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Risk and Decision Making: Modeling and Statistics in Medicine – Case Studies

  • Manfred BorovcnikEmail author
Living reference work entry

Abstract

This chapter illustrates issues of risk and decision-making in connection to health issues by case studies. Fundamental aspects of statistics in medicine are the topics of a separate twin chapter on “Risk and Decision Making: Modeling and Statistics in Medicine – Fundamental Aspects.”

The present chapter represents the ideas in the form of case studies. The first case study illustrates how risk communication fails in a public discussion. To improve the situation, it gets essential that the wider public acquires more competencies so that risks can be debated carefully in public health and for individuals who have to decide about measurements to undergo in order to advance their situation. Some methods to increase risk competencies by simpler representations of the used model are illustrated. The second case study focuses on the question of participating in a screening program for breast cancer from the perspective of affected people, which provides a platform for authentic information and how it may be understood and used for the decision of an individual. In this role play, the following actors are involved: the affected woman, her husband, a friend of the family, and the attending physician. It quickly becomes clear that the views between the interest groups are not really congruent. The third case study investigates the benefits of screening programs from the perspective of empirical studies. It summarizes the evaluation of screening programs based on results of long-term meta-studies for breast cancer. Finally, fact boxes are displayed that are intended to be widely understandable; they should support an individual’s decision for or against screening. Overall, the weighted risks show no or only slight benefits for the screening programs. It remains the question whether societal endeavors should focus on alternative measurements rather than promoting screening programs as the small average improvement of system performance is contrasted with high risks of severe harm to a small number of participants.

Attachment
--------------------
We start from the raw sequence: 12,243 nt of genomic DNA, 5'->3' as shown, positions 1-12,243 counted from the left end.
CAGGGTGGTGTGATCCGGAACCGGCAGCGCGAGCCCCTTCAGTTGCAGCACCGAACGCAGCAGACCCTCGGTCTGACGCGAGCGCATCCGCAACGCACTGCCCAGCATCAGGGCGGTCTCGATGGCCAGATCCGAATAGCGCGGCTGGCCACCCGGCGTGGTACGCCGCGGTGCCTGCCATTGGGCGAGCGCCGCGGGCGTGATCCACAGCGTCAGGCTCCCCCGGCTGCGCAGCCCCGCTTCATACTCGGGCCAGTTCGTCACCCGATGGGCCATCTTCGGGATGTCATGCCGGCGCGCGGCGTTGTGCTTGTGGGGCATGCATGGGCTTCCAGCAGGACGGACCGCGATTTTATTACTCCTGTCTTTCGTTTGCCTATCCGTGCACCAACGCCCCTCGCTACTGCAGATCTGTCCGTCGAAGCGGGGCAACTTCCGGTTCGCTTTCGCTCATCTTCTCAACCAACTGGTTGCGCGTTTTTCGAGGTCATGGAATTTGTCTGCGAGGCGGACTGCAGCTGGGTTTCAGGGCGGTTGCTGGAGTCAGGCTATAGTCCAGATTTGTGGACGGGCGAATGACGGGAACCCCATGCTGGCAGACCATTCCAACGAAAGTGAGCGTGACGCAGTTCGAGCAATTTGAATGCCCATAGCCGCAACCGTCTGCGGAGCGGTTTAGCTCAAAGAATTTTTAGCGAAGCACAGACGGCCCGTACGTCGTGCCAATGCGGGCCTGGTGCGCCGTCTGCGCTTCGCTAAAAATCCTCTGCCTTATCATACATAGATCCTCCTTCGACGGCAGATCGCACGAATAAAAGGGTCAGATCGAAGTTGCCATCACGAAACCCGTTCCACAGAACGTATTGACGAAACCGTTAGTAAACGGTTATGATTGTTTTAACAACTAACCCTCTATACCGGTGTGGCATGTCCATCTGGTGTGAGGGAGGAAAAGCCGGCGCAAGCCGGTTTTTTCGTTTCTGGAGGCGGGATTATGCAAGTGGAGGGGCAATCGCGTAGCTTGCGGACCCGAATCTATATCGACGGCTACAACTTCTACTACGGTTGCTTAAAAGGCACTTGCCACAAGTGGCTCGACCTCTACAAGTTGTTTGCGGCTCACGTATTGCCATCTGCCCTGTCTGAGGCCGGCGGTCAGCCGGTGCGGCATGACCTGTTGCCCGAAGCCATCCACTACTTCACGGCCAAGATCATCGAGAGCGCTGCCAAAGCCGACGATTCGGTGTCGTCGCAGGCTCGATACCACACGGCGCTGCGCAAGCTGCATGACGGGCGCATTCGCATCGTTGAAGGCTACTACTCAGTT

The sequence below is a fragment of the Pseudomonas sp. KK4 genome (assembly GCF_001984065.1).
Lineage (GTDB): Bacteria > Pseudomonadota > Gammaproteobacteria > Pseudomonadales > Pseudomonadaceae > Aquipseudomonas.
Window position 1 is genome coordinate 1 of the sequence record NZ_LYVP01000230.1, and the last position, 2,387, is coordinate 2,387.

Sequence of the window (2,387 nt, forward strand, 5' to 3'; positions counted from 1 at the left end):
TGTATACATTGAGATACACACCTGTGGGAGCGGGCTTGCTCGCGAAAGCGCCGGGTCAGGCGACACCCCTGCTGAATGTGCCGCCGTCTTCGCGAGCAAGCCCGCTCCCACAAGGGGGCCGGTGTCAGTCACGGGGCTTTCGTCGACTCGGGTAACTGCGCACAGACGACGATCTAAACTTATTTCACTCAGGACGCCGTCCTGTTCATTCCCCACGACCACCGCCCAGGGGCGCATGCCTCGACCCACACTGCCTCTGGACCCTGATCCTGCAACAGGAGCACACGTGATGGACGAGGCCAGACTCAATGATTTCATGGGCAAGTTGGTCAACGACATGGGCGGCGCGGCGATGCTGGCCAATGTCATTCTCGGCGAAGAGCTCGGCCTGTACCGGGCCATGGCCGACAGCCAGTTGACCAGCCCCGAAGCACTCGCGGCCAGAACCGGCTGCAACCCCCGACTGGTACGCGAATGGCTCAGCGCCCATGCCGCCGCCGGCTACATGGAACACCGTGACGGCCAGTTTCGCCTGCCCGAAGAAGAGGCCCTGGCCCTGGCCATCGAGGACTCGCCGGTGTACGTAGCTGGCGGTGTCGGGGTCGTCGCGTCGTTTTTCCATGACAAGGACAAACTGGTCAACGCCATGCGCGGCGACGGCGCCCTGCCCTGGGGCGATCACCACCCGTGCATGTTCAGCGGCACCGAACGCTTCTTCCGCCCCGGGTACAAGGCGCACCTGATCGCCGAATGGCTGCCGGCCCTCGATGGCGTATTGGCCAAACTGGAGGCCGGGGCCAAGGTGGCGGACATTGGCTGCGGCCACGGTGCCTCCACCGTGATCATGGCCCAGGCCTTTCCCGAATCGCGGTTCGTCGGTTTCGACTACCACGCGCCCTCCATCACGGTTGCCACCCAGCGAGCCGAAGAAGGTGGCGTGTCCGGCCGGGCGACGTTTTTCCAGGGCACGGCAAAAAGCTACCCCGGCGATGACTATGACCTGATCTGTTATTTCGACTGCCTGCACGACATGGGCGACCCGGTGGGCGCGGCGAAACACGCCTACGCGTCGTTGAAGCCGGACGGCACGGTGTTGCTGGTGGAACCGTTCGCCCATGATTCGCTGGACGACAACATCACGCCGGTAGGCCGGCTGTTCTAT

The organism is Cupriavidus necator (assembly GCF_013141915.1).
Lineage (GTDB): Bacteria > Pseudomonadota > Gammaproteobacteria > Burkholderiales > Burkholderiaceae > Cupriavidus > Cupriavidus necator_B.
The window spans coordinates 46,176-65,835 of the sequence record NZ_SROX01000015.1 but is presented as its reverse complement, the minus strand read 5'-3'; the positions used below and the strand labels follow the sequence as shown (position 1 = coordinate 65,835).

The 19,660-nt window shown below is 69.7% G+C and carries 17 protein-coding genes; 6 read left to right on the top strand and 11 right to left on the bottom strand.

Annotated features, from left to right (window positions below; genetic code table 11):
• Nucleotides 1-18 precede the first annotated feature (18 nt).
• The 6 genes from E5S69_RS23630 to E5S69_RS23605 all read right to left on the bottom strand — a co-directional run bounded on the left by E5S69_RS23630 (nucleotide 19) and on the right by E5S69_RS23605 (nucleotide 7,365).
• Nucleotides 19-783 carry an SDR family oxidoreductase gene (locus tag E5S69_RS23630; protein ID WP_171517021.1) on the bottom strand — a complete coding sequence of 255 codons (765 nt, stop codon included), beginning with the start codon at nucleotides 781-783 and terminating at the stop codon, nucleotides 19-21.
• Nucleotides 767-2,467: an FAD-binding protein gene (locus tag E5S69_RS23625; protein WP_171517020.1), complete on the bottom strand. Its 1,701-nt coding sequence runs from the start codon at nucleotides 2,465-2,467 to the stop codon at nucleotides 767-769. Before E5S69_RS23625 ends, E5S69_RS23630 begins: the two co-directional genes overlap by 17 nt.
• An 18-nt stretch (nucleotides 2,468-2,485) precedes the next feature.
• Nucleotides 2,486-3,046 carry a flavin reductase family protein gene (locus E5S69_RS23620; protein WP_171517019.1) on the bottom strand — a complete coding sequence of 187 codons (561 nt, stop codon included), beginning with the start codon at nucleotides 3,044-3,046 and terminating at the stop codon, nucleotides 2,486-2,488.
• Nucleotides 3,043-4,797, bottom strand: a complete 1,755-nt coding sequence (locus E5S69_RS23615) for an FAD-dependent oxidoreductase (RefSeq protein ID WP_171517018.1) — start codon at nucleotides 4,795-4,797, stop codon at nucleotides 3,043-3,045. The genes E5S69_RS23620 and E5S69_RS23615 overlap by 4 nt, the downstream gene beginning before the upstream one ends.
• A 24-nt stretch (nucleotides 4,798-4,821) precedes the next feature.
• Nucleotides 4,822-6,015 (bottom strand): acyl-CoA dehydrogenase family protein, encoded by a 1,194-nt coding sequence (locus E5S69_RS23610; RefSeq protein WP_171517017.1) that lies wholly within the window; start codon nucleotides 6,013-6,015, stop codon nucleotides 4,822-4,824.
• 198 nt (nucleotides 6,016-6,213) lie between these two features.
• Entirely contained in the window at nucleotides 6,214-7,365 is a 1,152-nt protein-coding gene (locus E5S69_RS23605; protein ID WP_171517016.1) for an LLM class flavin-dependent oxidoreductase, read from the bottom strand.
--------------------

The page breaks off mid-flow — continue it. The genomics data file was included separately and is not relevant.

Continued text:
The societal rationale in the background suffers from a clash between stakeholders in the public debate: the role one plays determines to a great extent the judgment of the relative benefits of screening programs.

Keywords

Case studies Risk Risk perception Understanding risk Risk communication Decision making Rationality of decisions Stakeholders of decisions Shared decisions Risk management Medical diagnosis Screening schemes Empirical evidence 

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Copyright information

© Springer Nature Switzerland AG 2019

Authors and Affiliations

  1. 1.Department of Statistics, Alpen-Adria-Universität KlagenfurtKlagenfurtAustria

Section editors and affiliations

  • Bharath Sriraman
    • 1
  1. 1.Department of Mathematical SciencesThe University of MontanaMissoulaUSA

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